...post-multiply the position matrix by the velocity matrix ;
...convert the current position matrix back into Euler angles ;

...invert the position matrix ;
...put the result onto the GL_MODELVIEW stack ;

...draw the scene ;
}

```
This saves you the messy matrix renormalization step since the matrix is regenerated from angles each frame. However, care has to be taken since the step of converting a matrix back into Euler angles results in some 'unknown' values at some orientations. If the eyepoint it pitched by 90 degrees - then roll and heading do the same thing. Hence, although roll+heading==constant, the split between the two is ill-defined and could change dramatically from one frame to the next. If you use heading alone to generate (say) a compass reading then expect it to go crazy at certain pitch or roll angles. That happens in the real world too - so don't feel too bad about it!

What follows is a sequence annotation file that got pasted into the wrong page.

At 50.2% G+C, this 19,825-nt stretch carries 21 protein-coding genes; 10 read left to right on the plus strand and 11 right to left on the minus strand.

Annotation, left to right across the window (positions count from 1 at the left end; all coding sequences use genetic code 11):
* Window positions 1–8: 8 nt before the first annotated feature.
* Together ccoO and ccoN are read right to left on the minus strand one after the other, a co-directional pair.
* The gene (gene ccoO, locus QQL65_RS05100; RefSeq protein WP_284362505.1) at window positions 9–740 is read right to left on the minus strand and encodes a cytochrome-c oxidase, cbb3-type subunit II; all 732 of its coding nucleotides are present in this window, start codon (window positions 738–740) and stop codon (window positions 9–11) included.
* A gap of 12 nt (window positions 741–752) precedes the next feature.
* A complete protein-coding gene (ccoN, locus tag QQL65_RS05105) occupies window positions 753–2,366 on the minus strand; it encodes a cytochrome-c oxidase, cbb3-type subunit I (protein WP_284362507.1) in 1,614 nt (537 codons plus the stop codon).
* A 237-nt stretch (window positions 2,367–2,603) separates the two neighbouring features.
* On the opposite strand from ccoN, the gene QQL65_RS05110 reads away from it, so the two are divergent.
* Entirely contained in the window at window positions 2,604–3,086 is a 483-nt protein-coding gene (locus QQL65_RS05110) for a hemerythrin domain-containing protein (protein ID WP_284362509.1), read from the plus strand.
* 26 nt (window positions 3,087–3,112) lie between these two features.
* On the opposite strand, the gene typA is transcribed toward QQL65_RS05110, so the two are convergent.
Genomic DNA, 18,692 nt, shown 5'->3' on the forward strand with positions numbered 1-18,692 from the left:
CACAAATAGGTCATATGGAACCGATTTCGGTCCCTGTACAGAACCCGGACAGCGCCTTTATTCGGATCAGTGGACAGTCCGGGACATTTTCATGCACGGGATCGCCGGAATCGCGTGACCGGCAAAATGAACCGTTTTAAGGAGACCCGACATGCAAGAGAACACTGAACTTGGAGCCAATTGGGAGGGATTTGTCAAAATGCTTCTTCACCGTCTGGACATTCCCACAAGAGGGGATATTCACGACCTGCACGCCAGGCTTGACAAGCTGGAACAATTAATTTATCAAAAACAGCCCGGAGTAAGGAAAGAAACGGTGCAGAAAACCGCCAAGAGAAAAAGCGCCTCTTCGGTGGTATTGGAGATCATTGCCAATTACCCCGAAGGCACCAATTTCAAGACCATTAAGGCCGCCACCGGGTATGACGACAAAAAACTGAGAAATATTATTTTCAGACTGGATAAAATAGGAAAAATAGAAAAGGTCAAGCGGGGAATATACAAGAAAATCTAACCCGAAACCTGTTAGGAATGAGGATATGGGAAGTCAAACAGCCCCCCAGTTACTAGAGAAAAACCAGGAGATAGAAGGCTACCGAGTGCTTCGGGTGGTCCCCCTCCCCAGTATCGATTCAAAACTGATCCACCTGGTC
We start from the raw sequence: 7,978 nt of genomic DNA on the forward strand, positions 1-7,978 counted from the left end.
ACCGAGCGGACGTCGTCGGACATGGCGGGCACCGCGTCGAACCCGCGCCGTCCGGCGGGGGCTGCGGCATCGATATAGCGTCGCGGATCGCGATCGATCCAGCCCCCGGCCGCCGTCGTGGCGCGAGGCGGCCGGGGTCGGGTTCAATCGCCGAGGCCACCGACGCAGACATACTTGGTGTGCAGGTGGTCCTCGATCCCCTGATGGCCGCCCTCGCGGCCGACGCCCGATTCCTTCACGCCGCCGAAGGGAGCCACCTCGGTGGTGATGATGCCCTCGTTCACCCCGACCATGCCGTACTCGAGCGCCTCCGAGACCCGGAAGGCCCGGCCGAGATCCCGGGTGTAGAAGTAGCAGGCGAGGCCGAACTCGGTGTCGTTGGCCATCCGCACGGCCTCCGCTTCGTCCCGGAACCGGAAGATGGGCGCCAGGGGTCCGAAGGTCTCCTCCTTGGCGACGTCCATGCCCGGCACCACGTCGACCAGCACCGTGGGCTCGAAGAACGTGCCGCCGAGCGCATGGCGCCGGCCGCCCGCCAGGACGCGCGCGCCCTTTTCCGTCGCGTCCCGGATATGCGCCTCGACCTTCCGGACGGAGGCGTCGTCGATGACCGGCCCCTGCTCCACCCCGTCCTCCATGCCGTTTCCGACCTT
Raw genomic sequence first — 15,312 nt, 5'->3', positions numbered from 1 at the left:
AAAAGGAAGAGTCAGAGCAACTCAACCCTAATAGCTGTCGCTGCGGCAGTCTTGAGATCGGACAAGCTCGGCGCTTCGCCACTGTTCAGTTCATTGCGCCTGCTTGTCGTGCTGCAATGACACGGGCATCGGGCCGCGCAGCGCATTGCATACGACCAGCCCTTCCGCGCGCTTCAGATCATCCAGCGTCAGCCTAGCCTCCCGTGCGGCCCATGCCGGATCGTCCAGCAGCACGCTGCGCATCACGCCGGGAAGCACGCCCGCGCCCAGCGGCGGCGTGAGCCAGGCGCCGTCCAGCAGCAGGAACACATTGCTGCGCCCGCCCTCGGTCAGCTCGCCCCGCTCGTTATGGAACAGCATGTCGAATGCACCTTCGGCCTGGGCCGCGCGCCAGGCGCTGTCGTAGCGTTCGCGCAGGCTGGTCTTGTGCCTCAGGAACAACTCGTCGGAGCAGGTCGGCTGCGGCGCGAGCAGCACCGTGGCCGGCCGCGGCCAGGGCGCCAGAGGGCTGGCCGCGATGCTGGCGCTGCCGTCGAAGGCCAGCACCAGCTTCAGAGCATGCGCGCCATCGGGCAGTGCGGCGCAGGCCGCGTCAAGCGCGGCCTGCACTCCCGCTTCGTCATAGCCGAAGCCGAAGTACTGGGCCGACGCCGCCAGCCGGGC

# Quaternions.

In addition to Euler Angler representations and the Matrix representation, there is a third useful way to represent rotation. Quaternions (as their name implies) are sets of four numbers that can be thought of as being an (X,Y,Z) vector of length 1.0 - and an angle to rotate about that vector. A combination of moving the vector and changing the angle can encode any possible rotation.

This is the same idea as the four parameters of the glRotate command (although the four numbers in a Quaternion are scaled differently for reasons of mathematical convenience).

I don't want to go into quaternions in any detail here, but they are pretty cool since (like matrices) they encode rotation in an order-independent manner - yet (like Euler angles) can ONLY encode rotation - and are hence much less susceptable to ugly roundoff error issues (although you do have to ensure the length of the vector part stays nailed at 1.0 at all times - that's a much simpler idea than renormalizing a matrix.